The report concluded that, on average, the recommended LED streetlights could use up to 10% less power, however, their life-cycle costs were higher. The LED street lights recommended by the manufacturer representatives would cost more than twice as much to own and operate as the incumbent technology over the life of the streetlights, primarily because the LED street lights required narrower pole spacings to meet the recommended practice for illuminating collector roads, and the cost of the poles per mile dominated the life cycle costs.
A recent addendum to the original report examined LED street lights that could match the pole spacing provided by incumbent 150W HPS street lights. The results of the life cycle cost analyses are summarized in the chart below.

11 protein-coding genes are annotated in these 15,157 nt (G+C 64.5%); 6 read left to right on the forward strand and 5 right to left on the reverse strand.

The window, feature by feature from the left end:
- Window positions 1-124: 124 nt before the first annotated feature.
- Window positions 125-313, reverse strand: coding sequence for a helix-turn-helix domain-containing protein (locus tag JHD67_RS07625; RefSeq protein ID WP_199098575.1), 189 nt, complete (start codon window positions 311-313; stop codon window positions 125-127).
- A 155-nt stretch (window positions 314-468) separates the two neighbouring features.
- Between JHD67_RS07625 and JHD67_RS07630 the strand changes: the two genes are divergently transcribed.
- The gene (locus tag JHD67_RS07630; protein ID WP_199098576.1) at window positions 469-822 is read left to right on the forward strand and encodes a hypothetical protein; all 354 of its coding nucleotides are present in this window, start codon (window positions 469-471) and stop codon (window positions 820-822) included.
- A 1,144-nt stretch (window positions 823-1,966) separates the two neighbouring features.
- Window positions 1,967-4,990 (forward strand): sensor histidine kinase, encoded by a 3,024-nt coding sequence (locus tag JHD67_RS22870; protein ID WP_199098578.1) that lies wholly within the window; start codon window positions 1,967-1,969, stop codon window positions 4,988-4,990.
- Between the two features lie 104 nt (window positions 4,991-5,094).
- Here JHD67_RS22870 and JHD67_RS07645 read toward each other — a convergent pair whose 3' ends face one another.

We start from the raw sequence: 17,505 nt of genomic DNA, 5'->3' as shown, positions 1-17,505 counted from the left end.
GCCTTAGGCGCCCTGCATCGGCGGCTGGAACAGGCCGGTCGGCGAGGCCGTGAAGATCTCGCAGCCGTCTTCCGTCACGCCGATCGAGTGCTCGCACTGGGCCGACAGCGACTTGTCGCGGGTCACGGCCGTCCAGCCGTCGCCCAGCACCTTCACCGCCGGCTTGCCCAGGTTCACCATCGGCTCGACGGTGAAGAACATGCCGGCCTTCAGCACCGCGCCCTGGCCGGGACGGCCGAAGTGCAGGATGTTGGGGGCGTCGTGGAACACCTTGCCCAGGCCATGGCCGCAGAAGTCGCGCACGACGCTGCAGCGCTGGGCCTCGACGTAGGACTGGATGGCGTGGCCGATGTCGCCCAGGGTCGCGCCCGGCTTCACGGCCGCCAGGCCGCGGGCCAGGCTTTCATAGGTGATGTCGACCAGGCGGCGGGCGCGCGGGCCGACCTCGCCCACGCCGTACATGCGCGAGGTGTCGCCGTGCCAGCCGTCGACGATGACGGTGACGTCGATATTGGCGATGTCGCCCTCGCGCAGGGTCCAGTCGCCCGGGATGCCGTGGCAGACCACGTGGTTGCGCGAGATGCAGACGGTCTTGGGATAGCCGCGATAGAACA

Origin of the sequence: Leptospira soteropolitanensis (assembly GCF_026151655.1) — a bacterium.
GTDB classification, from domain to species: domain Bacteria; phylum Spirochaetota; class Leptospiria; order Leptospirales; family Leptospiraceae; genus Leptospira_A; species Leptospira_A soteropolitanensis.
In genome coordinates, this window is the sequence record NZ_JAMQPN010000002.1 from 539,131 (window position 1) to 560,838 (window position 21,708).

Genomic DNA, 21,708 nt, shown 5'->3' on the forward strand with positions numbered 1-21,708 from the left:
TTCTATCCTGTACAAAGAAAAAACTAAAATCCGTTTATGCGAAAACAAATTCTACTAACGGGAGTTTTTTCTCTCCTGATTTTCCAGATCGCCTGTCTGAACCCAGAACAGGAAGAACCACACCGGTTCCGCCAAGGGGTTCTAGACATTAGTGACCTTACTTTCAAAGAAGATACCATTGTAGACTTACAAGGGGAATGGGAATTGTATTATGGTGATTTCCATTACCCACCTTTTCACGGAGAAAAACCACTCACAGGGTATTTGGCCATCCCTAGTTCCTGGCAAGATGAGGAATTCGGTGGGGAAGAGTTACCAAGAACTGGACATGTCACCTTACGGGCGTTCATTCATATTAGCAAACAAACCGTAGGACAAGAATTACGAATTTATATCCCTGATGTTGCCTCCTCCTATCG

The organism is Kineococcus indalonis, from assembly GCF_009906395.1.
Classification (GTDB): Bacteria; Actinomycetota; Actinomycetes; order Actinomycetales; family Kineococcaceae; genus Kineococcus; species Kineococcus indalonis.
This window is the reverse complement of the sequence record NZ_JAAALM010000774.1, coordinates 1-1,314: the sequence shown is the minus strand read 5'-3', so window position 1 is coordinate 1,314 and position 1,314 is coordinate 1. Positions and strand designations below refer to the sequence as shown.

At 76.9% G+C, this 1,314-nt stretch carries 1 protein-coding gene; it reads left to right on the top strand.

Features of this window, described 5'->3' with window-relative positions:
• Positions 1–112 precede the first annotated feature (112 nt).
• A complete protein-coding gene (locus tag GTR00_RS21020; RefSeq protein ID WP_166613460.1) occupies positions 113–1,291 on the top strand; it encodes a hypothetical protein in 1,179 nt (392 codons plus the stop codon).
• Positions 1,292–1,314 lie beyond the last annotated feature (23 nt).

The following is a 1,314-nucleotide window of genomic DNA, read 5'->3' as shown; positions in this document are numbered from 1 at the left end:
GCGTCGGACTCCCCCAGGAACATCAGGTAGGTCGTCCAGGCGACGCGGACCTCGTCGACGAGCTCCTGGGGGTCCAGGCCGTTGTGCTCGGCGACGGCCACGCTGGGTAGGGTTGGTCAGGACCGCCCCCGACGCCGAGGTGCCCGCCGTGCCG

||Average life cycle cost per mile of recommended LED streetlights
||Average life cycle cost per mile (excluding poles) of the "higher power" LED street lights
|25,000 hours (6 years)||2.6X incumbent 150W HPS||2.3X incumbent 150W HPS
|50,000 hours (12 years)||2.1X incumbent 150W HPS||1.7X incumbent 150W HPS|
The results of these analyses reinforce the fact that specifiers need to evaluate all available products, regardless of the technology, to provide their customers, as well as society, with the greatest lighting value.
In many ways the LRC is grateful for the attention given to this report, because the overarching goal of NLPIP is to provide objective information to those specifiers. Without that attention, many specifiers would have remained unaware of these findings.
To meet the collector-road lighting criteria, NLPIP found that when compared to HPS, current LED street lights:
• can save a modest amount of energy, and
• usually have a greater life cycle cost, with or without the need for new poles
Also, be aware that manufacturer representatives may recommend street lights that are not equal in performance.
|Name: ramadas Posted: Thu, 16 Dec 2010 05:12|
|Life cycle cost for LED luminaire is not as high as indicated in the article. Request provide more data to comment further - like